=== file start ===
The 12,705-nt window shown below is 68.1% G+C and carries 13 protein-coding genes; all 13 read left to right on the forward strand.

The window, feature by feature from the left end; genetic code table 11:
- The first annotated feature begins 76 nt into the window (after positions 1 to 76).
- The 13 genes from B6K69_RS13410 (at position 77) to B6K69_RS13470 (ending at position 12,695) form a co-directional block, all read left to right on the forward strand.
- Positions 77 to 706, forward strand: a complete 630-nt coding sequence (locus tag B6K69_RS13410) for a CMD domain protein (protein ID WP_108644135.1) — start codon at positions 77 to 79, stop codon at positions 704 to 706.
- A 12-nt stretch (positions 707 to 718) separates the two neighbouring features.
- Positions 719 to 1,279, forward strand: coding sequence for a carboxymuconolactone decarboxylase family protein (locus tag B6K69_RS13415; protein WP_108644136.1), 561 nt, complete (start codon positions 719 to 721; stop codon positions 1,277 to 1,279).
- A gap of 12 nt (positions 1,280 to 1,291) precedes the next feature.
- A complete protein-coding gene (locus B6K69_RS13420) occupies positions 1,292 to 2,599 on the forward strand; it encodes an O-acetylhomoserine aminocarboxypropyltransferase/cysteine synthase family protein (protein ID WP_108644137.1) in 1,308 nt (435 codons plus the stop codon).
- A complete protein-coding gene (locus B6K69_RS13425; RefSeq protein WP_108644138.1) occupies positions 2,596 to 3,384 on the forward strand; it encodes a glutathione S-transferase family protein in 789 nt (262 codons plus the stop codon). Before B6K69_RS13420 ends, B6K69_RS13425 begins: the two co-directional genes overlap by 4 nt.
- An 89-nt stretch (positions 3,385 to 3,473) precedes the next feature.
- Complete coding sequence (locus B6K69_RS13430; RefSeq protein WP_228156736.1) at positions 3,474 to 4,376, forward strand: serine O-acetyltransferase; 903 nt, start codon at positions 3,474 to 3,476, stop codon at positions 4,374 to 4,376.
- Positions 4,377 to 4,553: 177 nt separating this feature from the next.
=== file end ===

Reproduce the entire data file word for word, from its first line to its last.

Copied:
The 12,705-nt window shown below is 68.1% G+C and carries 13 protein-coding genes; all 13 read left to right on the forward strand.

The window, feature by feature from the left end; genetic code table 11:
- The first annotated feature begins 76 nt into the window (after positions 1 to 76).
- The 13 genes from B6K69_RS13410 (at position 77) to B6K69_RS13470 (ending at position 12,695) form a co-directional block, all read left to right on the forward strand.
- Positions 77 to 706, forward strand: a complete 630-nt coding sequence (locus tag B6K69_RS13410) for a CMD domain protein (protein ID WP_108644135.1) — start codon at positions 77 to 79, stop codon at positions 704 to 706.
- A 12-nt stretch (positions 707 to 718) separates the two neighbouring features.
- Positions 719 to 1,279, forward strand: coding sequence for a carboxymuconolactone decarboxylase family protein (locus tag B6K69_RS13415; protein WP_108644136.1), 561 nt, complete (start codon positions 719 to 721; stop codon positions 1,277 to 1,279).
- A gap of 12 nt (positions 1,280 to 1,291) precedes the next feature.
- A complete protein-coding gene (locus B6K69_RS13420) occupies positions 1,292 to 2,599 on the forward strand; it encodes an O-acetylhomoserine aminocarboxypropyltransferase/cysteine synthase family protein (protein ID WP_108644137.1) in 1,308 nt (435 codons plus the stop codon).
- A complete protein-coding gene (locus B6K69_RS13425; RefSeq protein WP_108644138.1) occupies positions 2,596 to 3,384 on the forward strand; it encodes a glutathione S-transferase family protein in 789 nt (262 codons plus the stop codon). Before B6K69_RS13420 ends, B6K69_RS13425 begins: the two co-directional genes overlap by 4 nt.
- An 89-nt stretch (positions 3,385 to 3,473) precedes the next feature.
- Complete coding sequence (locus B6K69_RS13430; RefSeq protein WP_228156736.1) at positions 3,474 to 4,376, forward strand: serine O-acetyltransferase; 903 nt, start codon at positions 3,474 to 3,476, stop codon at positions 4,374 to 4,376.
- Positions 4,377 to 4,553: 177 nt separating this feature from the next.